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China debt crunch

China's graft buster probes ex-chief of BMW partner after default

Former chairman of bankrupt Brilliance Group suspected of serious violation

Then-BMW board member Friedrich Eichiner and Qi Yumin, then-chairman of Brilliance Group, sign a memorandum of understanding over the construction of a second plant in China in November 2009. (Photo courtesy of BMW)

HONG KONG -- The former chairman of Huachen Automotive Group Holdings, parent of BMW's China joint venture partner Brilliance China Automotive, is under investigation by the country's most powerful graft buster for suspected violation of discipline.

The Central Commission for Discipline Inspection, or CCDI, released a brief posting on its official website on Friday evening. The wording, which says ex-chief Qi Yumin was "involved in serious violation of discipline and law," typically implies that the investigation is related to some form of corruption. However, no further clues are provided in the statement.

Huachen, owned by the Liaoning provincial government, entered bankruptcy proceedings on Nov. 20, after a creditor's petition was accepted by a local court.

The legal liquidation process followed the company's default on a 1 billion yuan ($153 million) bond in late October, which spooked the mainland onshore bond market and triggered a series of defaults by other state-owned enterprises, including chipmaker Tsinghua Unigroup and Yongcheng Coal and Electricity Holding Group.

Huachen is the parent of a Hong Kong-listed Brilliance China Automotive. BMW and Brilliance's joint venture BMW Brilliance Automotive runs two vehicle-assembling plants, a research and development center and an engine factory in Shenyang.

After defaulting on its bond, Huachen disclosed that it has not met the payment obligations for a total of 6.5 billion yuan of debts as of Nov. 14. The court filing further revealed that its total unconsolidated liabilities were 52.3 billion yuan, exceeding its total assets of 45.9 billion yuan at the end of June.

Security personnel stand guard at headquarters of the Central Commission for Discipline Inspection of the Communist Party of China in Beijing.   © Reuters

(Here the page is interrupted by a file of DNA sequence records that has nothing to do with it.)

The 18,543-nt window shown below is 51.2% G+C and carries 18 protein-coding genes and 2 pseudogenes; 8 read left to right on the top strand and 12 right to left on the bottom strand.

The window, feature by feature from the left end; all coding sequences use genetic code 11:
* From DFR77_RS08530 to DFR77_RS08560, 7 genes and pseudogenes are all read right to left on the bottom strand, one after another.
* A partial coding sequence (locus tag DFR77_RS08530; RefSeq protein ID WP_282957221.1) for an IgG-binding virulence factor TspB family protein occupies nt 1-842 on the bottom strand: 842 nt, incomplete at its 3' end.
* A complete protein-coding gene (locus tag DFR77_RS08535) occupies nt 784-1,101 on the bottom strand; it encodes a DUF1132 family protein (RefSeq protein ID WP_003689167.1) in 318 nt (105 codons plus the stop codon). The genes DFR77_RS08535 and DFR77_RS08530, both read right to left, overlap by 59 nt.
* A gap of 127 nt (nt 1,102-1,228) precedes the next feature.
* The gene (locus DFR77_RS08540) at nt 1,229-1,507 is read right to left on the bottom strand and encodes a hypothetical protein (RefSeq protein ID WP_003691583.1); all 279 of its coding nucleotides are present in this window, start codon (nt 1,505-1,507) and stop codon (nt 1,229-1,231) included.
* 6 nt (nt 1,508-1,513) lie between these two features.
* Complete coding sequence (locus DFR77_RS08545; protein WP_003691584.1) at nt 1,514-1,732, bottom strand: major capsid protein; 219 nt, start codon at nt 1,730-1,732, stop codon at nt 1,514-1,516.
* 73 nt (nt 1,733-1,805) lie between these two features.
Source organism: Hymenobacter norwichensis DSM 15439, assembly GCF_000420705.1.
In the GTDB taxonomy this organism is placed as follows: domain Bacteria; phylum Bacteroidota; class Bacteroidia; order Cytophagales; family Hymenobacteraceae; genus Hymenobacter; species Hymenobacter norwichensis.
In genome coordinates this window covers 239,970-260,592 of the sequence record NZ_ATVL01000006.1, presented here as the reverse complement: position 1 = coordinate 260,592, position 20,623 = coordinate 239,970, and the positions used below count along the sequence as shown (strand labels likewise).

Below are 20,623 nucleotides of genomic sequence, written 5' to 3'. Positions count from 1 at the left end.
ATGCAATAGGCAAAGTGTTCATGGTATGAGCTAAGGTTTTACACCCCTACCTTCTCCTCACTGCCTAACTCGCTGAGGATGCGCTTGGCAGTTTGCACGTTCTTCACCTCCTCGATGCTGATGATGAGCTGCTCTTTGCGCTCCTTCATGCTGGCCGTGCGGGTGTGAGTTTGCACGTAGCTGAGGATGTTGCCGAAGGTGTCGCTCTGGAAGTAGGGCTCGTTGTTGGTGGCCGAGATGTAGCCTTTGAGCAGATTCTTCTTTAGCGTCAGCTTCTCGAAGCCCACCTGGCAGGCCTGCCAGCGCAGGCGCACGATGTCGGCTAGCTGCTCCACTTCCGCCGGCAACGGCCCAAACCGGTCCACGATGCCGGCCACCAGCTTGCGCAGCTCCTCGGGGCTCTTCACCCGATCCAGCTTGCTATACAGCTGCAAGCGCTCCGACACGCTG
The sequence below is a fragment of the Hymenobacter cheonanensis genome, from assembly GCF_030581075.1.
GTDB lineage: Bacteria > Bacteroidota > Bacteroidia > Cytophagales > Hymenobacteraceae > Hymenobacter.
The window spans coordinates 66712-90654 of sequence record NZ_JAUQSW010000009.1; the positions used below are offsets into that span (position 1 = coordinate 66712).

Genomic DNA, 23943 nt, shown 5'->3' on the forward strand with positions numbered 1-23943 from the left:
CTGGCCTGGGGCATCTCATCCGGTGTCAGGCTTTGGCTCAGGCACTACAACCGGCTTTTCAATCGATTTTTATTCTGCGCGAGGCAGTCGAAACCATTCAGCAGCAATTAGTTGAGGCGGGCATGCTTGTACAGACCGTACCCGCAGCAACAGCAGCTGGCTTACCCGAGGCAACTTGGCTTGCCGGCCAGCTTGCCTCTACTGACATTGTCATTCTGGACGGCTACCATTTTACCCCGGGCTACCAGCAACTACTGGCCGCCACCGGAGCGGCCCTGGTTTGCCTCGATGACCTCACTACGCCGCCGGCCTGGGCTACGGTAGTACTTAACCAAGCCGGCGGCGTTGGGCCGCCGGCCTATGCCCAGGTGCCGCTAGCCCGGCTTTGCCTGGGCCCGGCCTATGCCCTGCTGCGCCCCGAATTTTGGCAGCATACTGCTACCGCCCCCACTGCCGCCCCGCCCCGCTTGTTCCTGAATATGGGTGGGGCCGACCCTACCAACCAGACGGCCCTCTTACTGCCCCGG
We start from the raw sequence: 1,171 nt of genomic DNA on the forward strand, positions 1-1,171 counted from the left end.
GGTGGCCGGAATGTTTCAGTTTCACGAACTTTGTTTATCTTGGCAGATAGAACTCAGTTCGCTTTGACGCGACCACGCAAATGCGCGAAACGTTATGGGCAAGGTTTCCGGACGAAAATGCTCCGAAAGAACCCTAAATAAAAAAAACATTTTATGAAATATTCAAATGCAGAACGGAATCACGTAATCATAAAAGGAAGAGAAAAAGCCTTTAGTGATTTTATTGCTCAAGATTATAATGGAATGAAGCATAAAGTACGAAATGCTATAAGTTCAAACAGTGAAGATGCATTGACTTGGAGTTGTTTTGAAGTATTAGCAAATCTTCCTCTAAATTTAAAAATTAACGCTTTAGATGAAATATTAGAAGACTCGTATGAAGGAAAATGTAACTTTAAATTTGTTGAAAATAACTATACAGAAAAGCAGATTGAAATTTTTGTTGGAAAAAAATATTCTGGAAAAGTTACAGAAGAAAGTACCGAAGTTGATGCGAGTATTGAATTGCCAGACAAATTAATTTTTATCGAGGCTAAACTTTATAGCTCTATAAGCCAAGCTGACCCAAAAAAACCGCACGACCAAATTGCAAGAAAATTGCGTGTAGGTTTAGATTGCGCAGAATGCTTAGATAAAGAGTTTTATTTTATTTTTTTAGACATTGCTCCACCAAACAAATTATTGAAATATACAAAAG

Qi Yumin was a key figure for the Chinese automaker, serving as chairman for over 13 years until retiring in March 2019. The 61- year-old kicked off his career as an engineer and then climbed up the ranks in state-owned enterprises in the northeastern province of Liaoning. Immediately prior to be assigned to the top position on the carmaker, he was appointed as vice mayor of Dalian, a bustling port city that includes a district historically called Port Arthur in the Western world. The current chairman of the company is Yan Bingzhe, a former vice mayor of Shenyang, the capital city of Liaoning.

Reuters reported on Friday that Qi has made several strategic missteps including approving an unsuccessful project to launch a multi-purpose vehicle, or MPV, despite warnings from consultants. The company had not responded to a request for comment from Nikkei Asia at the time of publication.

Qi's investigation comes after Beijing leadership declared "zero tolerance" for misconducts related to bond issuances. In a meeting of the Financial Stability and Development Committee on Nov. 21 -- the day after Huachen entered bankruptcy proceedings -- Vice Premier Liu He stressed the need to preserve "fairness and order in the market." The message was posted on the government website and carried by the official state media report the following day.

The China Securities Regulatory Commission had earlier announced an investigation of Huachen and financial institutions involved in the company's past bond issuances. The securities watchdog asserted it will make a "solemn probe" into the case in order to prevent systemic risk. The Shanghai Stock Exchange, where a number of the group's bonds were listed, has separately issued a warning letter to China Merchants Securities, the main bookrunner of some of the bonds.

The restructuring, however, only involves the ailing operations of the company's three proprietary brands, while its listed subsidiaries and its joint ventures with BMW and Renault will not be included, according to the company.

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